As you become physically stronger and more fit, your times and scores on workouts get faster. You are able to do the workout in the goal times with more weight. This means you are producing more power, which means you are actually producing MORE intensity in your training. (Math & stuff.) More intensity leads to more calorie burn and higher resting metabolic rate, or in other words: MORE RESULTS.
But the only way to see these improvements is by pushing those physical and psychological boundaries during many or most of our training sessions.
But what about the fat-burning zone?
Now, while it’s true that the energy source you use when training in short intervals of intensity is mostly fuel from carbohydrates (in the form of glycogen), and the fuel you would use during a low-intensity session on the trusty elliptical would be more from fat stores, the difference in energy burned throughout the day and total fat stores used throughout the day has been shown time and time again to be much higher in those who train with weight and train with intensity.
And this isn’t ONLY due to the extra muscle mass we have.
It’s also due to something called Excess Post-Exercise Oxygen Consumption, or EPOC. The higher the intensity of your workout, the harder you will stress the body. This means your body will use more energy and oxygen after your workout in order to RECOVER. And that extra energy used during recovery? You guessed it, it will rely heavily on fat stores.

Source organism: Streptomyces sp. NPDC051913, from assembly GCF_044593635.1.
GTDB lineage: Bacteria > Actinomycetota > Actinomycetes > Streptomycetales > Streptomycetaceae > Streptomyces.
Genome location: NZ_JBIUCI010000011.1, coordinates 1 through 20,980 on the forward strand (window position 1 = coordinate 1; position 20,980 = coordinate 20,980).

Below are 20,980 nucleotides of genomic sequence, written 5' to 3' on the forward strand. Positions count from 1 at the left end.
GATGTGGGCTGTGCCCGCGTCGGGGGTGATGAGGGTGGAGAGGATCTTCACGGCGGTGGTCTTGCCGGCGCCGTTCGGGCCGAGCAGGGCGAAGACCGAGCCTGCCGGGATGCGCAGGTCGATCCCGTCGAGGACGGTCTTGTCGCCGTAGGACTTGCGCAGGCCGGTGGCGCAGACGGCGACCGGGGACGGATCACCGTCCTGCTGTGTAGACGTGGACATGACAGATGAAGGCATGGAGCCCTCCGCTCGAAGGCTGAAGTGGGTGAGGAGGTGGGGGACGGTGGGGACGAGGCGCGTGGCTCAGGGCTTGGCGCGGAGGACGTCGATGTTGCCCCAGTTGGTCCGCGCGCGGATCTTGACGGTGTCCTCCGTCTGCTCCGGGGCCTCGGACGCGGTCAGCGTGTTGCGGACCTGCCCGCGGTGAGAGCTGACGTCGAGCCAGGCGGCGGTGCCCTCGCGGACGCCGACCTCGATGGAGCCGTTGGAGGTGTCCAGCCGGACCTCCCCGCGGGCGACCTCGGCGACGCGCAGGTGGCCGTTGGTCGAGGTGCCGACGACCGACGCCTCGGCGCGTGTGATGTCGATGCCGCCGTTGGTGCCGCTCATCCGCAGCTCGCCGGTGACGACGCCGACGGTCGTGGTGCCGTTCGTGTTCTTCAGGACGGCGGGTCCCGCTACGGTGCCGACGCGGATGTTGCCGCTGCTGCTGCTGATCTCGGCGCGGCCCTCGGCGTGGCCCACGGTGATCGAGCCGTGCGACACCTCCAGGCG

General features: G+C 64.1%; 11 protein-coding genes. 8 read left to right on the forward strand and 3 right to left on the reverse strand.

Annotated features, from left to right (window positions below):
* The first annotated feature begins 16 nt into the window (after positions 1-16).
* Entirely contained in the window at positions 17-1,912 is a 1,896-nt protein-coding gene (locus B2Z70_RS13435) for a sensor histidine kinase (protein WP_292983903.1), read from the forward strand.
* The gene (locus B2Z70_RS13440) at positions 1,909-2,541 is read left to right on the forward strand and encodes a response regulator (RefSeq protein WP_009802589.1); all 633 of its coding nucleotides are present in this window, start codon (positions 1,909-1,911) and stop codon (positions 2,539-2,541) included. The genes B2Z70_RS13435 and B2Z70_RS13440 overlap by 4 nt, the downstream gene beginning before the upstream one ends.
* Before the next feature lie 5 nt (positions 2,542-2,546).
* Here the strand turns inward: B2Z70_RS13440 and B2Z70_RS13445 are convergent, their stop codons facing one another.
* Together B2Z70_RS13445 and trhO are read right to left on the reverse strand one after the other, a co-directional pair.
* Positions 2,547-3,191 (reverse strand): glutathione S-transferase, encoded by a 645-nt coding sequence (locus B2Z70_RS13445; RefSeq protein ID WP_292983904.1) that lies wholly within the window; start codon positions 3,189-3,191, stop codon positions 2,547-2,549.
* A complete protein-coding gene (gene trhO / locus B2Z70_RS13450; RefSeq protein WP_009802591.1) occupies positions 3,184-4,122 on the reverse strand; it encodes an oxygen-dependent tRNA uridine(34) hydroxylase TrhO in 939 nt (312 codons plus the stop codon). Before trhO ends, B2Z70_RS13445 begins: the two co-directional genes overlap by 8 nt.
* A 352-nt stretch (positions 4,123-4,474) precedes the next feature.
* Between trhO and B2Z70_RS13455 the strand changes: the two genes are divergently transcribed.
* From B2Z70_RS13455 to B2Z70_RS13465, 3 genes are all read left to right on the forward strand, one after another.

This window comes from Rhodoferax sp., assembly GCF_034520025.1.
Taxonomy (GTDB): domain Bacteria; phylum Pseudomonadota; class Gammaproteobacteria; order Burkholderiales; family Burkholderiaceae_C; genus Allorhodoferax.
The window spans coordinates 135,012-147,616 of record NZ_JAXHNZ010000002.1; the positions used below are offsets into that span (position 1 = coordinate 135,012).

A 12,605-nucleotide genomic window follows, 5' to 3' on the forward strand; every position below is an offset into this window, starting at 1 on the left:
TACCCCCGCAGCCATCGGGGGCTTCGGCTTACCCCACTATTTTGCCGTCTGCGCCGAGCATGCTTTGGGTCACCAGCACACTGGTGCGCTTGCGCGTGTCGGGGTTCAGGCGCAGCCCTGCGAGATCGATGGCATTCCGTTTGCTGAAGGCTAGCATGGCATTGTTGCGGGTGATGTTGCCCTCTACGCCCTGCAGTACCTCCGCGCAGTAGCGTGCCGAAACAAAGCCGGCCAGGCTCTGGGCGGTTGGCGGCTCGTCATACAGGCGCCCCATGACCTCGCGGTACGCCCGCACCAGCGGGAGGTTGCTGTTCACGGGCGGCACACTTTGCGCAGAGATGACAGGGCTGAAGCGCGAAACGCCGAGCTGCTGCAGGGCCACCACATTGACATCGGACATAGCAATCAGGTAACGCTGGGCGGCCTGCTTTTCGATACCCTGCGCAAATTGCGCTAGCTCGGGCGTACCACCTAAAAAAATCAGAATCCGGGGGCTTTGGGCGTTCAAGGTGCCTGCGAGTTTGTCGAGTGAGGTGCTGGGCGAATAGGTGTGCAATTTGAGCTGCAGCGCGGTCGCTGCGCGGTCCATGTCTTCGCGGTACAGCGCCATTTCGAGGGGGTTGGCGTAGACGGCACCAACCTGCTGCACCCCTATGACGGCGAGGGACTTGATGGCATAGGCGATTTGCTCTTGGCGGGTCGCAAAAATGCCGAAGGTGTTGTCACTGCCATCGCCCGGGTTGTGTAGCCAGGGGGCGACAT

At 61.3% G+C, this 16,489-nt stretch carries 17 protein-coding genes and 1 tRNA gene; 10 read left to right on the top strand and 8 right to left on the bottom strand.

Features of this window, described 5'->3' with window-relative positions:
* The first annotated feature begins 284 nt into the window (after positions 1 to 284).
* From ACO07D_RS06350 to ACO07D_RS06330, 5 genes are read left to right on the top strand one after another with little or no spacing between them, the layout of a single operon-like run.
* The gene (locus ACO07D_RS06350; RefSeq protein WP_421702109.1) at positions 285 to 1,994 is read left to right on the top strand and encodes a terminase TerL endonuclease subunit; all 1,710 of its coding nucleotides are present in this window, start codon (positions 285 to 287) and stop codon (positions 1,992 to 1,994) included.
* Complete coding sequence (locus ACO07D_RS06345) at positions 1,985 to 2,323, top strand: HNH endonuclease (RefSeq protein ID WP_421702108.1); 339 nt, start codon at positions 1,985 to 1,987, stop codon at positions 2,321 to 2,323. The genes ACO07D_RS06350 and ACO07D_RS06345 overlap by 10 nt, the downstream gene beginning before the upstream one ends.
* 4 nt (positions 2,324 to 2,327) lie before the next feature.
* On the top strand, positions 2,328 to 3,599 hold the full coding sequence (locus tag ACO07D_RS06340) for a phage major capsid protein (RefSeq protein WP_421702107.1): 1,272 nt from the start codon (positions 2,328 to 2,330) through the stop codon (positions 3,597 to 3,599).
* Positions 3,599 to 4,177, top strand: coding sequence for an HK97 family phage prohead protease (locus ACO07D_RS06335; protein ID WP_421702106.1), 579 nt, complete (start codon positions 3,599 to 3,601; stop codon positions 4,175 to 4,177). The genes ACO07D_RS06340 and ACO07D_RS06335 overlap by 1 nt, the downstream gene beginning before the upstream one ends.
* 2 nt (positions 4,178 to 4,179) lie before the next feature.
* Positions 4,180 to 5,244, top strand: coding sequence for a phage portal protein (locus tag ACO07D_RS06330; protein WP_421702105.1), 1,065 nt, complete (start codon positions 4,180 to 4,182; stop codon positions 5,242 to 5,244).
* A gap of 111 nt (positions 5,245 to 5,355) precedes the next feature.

The jury is still out on how long EPOC lasts after an intense session, and it is surely dependent on the person, fitness level, and the actual workout. But this extra calorie burn is something that calorie counting tools like your Apple Watch or Fitbit can’t and don’t take into account.
These gadgets (while fun) are not the best measure of whether or not you are getting the most out of your training in other ways as well. They are also unable to measure hormonal changes that come from intensity, or how pushing intensity will improve your overall fitness or impact muscle gained. In fact they are making their “best guess” in many or most areas when it comes to the data they provide.
So, I should NEVER do lower-intensity work, like steady state cardio?
There are many benefits to some steady state work, lower-intensity days, or even adding in some long walks!
This type of work is still important for improving your cardiovascular health and mood, and it can be a great way to reset during a long work day, to de-stress from a chaotic day with the kids, or to maintain consistency on days when you just don’t have the desire to go hard in your training.
And of course, these days are crucial if you are training specifically for an event that will require you to stay at a low or moderate intensity for a long period of time, like a marathon or half-marathon run.
Ok, but what did you say before about nutrition?
Have you ever heard the saying “One hour in the gym versus 23 hours out of it”? Or “You can’t out-exercise a bad diet”? It’s all true. And the reality is that what you are eating — or not eating — will always have more of an impact on your body composition than what you choose to do for your fitness.
Remember: Exercise is more than a method to burn calories. Fitness improves our quality of life, ability to participate and enjoy life, longevity, mental clarity, mood, sleep, and so much more!